There were reports
a couple of weeks ago that "several dozen frustrated House conservatives are scheming" behind the scenes, holding "discreet
" meetings about possibly trying to oust House Speaker John Boehner (R-Ohio) before the start of the next Congress.
Conservatives are increasingly -- and not so quietly -- showing the early signs of a speakership revolt. But short of a sudden groundswell of opposition from the GOP rank and file, or a magic wand, Speaker John A. Boehner is the one who controls his fate. Just don't tell that to the Ohio Republican's foes. "I think pretty well everybody's figured Mr. Boehner's going to be gone, and the question is Cantor and McCarthy," said Tim Huelskamp, R-Kan. "But most conservatives are saying it's not just at the top; it's all the way through." Huelskamp, who was more than an active player in the last Boehner coup, told CQ Roll Call there are "a lot of meetings going on" about who could be speaker in the 114th Congress, and if Boehner should decide to say, conservatives are discussing how to remove him.
The dirty little secret is that just about everyone on Capitol Hill sees value in this scuttlebutt. For right-wing members, chatter about their efforts to choose new House GOP leaders makes them feel important. For the Republican establishment, the gossip not only helps rally the rank-and-file membership against extremists, but also becomes a convenient excuse for the GOP's complete failure to govern.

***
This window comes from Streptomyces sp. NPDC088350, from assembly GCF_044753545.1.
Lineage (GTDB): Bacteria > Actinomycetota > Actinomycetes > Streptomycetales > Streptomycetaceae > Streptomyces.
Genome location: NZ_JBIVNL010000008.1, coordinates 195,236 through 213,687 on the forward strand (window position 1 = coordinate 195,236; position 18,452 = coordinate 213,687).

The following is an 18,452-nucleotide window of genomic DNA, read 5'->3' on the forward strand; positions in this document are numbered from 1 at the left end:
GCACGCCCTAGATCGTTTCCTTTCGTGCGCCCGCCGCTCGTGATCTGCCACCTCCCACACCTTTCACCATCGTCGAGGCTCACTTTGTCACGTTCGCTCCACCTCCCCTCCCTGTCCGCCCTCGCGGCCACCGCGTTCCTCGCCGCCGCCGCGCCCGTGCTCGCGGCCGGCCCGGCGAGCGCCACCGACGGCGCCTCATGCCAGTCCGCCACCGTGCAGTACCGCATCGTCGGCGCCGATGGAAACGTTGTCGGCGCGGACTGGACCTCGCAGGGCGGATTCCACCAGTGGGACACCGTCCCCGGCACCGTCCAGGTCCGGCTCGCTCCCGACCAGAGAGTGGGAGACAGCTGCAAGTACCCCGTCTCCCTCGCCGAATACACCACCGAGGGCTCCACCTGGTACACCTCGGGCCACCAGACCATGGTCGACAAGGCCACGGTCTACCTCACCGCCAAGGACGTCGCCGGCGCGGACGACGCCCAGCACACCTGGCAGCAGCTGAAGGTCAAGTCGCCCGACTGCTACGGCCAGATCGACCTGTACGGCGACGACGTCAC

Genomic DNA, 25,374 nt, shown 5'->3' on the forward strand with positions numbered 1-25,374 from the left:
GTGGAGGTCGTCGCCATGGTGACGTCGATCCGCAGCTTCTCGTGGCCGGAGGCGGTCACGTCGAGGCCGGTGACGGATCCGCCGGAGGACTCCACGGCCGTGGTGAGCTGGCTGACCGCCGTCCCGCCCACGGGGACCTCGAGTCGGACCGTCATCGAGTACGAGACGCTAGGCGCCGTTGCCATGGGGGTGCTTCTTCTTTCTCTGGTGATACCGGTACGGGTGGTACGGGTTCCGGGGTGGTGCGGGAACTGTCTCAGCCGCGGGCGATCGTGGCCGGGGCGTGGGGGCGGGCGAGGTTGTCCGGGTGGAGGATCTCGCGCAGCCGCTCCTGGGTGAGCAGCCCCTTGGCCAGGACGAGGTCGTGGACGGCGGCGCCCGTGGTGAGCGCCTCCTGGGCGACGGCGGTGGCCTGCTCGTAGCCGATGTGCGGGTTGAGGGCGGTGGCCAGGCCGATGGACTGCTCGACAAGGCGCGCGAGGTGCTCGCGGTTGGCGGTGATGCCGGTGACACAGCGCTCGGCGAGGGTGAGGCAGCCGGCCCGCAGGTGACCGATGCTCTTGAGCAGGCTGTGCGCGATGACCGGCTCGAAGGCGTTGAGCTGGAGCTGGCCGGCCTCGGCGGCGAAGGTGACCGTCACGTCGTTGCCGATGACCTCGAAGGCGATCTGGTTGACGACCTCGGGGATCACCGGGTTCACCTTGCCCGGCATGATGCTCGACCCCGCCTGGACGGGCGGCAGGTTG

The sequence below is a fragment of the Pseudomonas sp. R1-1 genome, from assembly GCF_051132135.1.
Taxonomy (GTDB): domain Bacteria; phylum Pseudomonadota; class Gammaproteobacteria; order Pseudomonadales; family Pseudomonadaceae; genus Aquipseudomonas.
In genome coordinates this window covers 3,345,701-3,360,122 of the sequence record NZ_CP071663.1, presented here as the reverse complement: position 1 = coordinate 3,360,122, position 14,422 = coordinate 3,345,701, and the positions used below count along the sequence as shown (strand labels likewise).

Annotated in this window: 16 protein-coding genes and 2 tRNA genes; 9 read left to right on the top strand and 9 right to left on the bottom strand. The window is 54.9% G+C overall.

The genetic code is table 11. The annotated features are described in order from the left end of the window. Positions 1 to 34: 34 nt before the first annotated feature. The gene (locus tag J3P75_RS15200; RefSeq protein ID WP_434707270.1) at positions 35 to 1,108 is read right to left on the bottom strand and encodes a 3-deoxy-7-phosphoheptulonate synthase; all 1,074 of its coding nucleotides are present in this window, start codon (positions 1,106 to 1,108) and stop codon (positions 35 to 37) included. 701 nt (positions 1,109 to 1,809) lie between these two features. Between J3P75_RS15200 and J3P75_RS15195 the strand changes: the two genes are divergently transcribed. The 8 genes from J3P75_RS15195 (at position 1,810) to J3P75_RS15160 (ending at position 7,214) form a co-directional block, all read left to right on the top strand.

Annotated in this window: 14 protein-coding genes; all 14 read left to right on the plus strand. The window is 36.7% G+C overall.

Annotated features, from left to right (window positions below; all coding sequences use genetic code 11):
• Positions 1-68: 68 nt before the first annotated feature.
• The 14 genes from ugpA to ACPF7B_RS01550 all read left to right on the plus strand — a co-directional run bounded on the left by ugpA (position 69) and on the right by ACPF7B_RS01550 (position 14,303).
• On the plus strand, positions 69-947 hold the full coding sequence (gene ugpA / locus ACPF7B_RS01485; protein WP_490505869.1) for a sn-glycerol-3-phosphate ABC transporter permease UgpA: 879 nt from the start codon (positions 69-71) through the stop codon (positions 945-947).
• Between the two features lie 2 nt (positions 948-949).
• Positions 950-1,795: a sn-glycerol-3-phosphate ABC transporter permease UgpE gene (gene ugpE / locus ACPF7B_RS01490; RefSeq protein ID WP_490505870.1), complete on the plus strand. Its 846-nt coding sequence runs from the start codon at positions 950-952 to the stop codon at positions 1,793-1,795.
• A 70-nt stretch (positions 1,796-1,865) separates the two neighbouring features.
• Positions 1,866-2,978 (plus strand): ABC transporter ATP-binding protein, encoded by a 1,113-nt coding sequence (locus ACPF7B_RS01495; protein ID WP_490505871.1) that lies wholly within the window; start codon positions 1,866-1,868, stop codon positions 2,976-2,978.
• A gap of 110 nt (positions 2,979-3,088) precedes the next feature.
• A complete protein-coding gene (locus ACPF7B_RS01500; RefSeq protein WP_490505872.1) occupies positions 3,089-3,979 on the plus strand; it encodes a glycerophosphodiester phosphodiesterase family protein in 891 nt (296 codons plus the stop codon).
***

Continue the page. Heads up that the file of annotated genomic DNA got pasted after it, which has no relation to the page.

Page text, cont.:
And for Democrats, the specter of Republican infighting is always welcome.
But at the risk of spoiling everyone's fun, I'd recommend taking all of the chatter with a grain of salt. Far-right lawmakers may very well want to oust Boehner and move the House Republican leadership even further off the right-wing cliff, but there's literally nothing to suggest they have the wherewithal to pull it off.
Indeed, they don't even have a plan. Robert Schlesinger recently compared it
to the House GOP's government-shutdown scheme.
The right wound itself up about Obamacare and then shuttered the government without a clear plan other than that Obama was going to inevitably fold in the face of their Keyzer Soze-like superior show of will. However it turned out, they were going to get something big out of the whole affair because they'd tried really, really hard.... How'd all that turn out? The tea party right's problem here is that they echo chamber themselves into badly overestimating their leverage and end up with little more than egg on their collective faces. See the paltry dozen votes they managed against Boehner last time, for example, or the outcome of the government shutdown. We'll see. Maybe the wingers really will be able to produce 50 anti-Boehner votes and shut down the House. Or maybe they're basting too long in their own tough and angry talk. Again.
This is not to say that the "discreet" meetings are imaginary. As best as I can tell, they're quite real -- Huelskamp and a small group of allies really are plotting, hoping to either force Boehner out, install an extremist within the leadership, or both.
But meetings do not a strategy make. The mutineers have no powerful allies; they lack the numbers needed to execute a coup; and they have no plan short of, "Let's figure something out."
The intrigue may be entertaining on the Hill, but at least for now, it's hollow.